Both parties rely principally on Bertelson v. Norwich, Superior Court, judicial district of New London at Norwich, Docket No. 119199, 2001 WL 1429167 (October 30, 2001), in which the court denied the defendant's motion to strike.   In that case, the plaintiffs pleaded that the defendant's method of allocating sewer assessments, a “cost-sharing” method, was improper because it intended “to recoup the cost of the project from the properties involved, rather than assessing the properties involved for the actual benefit provided them by the sewer project.”  Id.

 The plaintiffs argue that a common question of fact exists because all of the individual plaintiffs were aggrieved by the same action, the assessment, and by the same defendants, the city of Shelton and its municipal entities.   The plaintiffs miss the essential point, however.   Although it is unchallenged that the defendants were responsible for the assessment and that the assessment did take place, the gravamen of the plaintiffs' complaint is that the assessment was too high.1  Thus,  the real question is whether, in the case of each individual plaintiff, the method of assessment was correctly applied under the particular facts to reach a proper result.

The individual differences between the plaintiffs, i.e., the differences in their properties, go to the very heart of the issue-whether the defendants reached the correct result with the method of assessment.   Cf.  Bertelson v. Norwich, supra, Superior Court, Docket No. 119199, 2001 WL 1429167 (fact in dispute for each party, whether appropriate formula applied to reach valuation, was common to each plaintiff).   To answer that question, each of the plaintiffs must provide individual evidence.   The plaintiffs' common facts are tangential, and the crucial facts differ for each plaintiff.   There is no common question of fact or law.   Therefore, the court properly granted the defendants' motion to strike the plaintiffs' complaint for improper joinder.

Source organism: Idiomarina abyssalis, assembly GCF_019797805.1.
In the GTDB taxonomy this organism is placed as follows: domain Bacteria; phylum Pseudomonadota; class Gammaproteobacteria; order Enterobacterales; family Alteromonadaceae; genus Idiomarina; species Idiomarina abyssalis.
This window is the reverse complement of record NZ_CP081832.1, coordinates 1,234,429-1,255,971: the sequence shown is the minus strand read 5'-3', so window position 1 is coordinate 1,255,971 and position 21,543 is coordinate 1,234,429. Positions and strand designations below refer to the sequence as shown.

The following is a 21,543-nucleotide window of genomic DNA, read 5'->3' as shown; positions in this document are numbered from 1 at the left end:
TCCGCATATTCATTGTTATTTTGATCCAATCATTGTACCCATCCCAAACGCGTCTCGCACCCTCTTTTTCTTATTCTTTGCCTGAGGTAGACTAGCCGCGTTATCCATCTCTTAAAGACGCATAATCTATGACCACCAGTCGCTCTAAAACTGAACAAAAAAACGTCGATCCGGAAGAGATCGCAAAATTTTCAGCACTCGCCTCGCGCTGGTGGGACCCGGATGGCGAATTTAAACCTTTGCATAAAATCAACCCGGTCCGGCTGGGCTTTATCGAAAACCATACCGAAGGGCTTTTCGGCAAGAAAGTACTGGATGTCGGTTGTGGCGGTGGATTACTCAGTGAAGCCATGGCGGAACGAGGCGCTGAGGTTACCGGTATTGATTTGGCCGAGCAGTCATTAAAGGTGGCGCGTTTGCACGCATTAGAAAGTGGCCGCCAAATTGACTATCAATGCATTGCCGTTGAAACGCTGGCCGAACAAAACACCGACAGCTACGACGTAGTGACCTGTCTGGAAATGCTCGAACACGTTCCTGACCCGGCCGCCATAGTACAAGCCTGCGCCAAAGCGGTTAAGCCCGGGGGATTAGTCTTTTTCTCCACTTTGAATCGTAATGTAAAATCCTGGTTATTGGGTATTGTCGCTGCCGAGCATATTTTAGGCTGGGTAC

The judgment is affirmed.


1.   The plaintiffs have presented contradictory positions.   In their pleadings, they alleged that the defendants “used the wrong method to determine the value of the benefit to the properties [and that] [t]he plaintiffs are jointly aggrieved because of the use of an improper method of assessment.”   At oral argument, however, they specifically disclaimed that they were attacking the method used to calculate the assessments.   Further, the plaintiffs' counsel conceded, as he must, that to prove his case, he would have to present evidence, property by property, with the facts being different for each.   The representations at oral argument, as well as the relief requested by the plaintiffs, a reduction in the assessments, dictate that the plaintiffs actually were challenging the results of the method of calculating assessments, i.e., the amounts of the assessments.


In this opinion the other judges concurred.